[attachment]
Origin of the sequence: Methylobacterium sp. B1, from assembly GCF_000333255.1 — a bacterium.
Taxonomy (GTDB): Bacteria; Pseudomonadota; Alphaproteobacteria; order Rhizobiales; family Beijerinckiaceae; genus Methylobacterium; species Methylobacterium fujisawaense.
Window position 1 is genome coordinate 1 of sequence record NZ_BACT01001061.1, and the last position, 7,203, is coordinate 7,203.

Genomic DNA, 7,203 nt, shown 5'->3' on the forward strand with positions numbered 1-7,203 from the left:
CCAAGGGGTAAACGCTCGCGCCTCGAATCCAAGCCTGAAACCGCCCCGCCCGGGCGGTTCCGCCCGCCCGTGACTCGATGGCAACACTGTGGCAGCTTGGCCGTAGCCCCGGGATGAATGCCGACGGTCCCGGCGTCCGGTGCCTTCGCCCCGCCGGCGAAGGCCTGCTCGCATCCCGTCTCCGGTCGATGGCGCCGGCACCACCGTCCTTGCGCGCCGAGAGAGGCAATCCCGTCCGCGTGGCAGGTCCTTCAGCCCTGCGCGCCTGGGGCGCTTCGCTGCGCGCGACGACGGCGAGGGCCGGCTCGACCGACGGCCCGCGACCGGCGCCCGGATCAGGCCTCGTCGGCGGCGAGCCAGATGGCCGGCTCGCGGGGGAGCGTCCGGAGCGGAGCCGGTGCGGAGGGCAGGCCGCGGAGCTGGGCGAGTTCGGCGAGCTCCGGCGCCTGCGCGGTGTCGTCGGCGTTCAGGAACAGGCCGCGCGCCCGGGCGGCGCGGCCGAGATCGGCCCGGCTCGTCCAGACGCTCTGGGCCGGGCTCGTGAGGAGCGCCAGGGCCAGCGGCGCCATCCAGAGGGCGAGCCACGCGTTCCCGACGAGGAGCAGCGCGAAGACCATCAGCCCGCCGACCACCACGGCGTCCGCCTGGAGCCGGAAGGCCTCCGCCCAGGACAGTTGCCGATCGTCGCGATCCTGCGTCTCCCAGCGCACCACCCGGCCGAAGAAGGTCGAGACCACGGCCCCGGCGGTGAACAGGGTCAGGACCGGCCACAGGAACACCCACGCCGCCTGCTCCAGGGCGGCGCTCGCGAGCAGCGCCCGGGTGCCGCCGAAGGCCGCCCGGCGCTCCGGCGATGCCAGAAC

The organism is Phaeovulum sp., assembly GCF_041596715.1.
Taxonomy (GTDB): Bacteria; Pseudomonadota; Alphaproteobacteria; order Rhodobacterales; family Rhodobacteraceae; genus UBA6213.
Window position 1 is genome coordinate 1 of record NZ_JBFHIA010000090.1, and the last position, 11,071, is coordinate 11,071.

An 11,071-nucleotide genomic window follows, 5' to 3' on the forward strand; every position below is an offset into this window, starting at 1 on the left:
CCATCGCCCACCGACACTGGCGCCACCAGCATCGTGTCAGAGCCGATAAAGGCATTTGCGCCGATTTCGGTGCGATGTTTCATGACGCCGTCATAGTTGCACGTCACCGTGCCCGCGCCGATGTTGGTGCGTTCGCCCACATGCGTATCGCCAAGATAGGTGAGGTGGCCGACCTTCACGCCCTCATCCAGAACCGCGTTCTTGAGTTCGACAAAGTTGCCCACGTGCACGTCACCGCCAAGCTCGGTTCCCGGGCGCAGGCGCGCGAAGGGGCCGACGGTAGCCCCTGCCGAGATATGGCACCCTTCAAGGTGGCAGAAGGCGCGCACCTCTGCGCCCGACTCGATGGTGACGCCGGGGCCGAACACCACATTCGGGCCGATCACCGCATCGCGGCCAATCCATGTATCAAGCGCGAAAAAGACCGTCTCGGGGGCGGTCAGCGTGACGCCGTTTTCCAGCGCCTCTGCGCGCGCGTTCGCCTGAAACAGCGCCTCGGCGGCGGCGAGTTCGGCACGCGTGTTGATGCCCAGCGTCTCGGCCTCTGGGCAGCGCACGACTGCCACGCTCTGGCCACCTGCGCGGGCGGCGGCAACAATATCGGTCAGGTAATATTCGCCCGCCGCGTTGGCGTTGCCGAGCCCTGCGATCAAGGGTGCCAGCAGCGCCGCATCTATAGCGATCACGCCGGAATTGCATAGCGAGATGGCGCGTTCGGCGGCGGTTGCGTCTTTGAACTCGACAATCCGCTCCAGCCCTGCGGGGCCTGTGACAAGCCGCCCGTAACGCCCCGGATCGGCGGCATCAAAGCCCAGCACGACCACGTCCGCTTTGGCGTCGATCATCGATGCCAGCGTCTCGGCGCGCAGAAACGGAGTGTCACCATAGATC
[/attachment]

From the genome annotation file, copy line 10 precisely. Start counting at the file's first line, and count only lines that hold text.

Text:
CCATCGCCCACCGACACTGGCGCCACCAGCATCGTGTCAGAGCCGATAAAGGCATTTGCGCCGATTTCGGTGCGATGTTTCATGACGCCGTCATAGTTGCACGTCACCGTGCCCGCGCCGATGTTGGTGCGTTCGCCCACATGCGTATCGCCAAGATAGGTGAGGTGGCCGACCTTCACGCCCTCATCCAGAACCGCGTTCTTGAGTTCGACAAAGTTGCCCACGTGCACGTCACCGCCAAGCTCGGTTCCCGGGCGCAGGCGCGCGAAGGGGCCGACGGTAGCCCCTGCCGAGATATGGCACCCTTCAAGGTGGCAGAAGGCGCGCACCTCTGCGCCCGACTCGATGGTGACGCCGGGGCCGAACACCACATTCGGGCCGATCACCGCATCGCGGCCAATCCATGTATCAAGCGCGAAAAAGACCGTCTCGGGGGCGGTCAGCGTGACGCCGTTTTCCAGCGCCTCTGCGCGCGCGTTCGCCTGAAACAGCGCCTCGGCGGCGGCGAGTTCGGCACGCGTGTTGATGCCCAGCGTCTCGGCCTCTGGGCAGCGCACGACTGCCACGCTCTGGCCACCTGCGCGGGCGGCGGCAACAATATCGGTCAGGTAATATTCGCCCGCCGCGTTGGCGTTGCCGAGCCCTGCGATCAAGGGTGCCAGCAGCGCCGCATCTATAGCGATCACGCCGGAATTGCATAGCGAGATGGCGCGTTCGGCGGCGGTTGCGTCTTTGAACTCGACAATCCGCTCCAGCCCTGCGGGGCCTGTGACAAGCCGCCCGTAACGCCCCGGATCGGCGGCATCAAAGCCCAGCACGACCACGTCCGCTTTGGCGTCGATCATCGATGCCAGCGTCTCGGCGCGCAGAAACGGAGTGTCACCATAGATC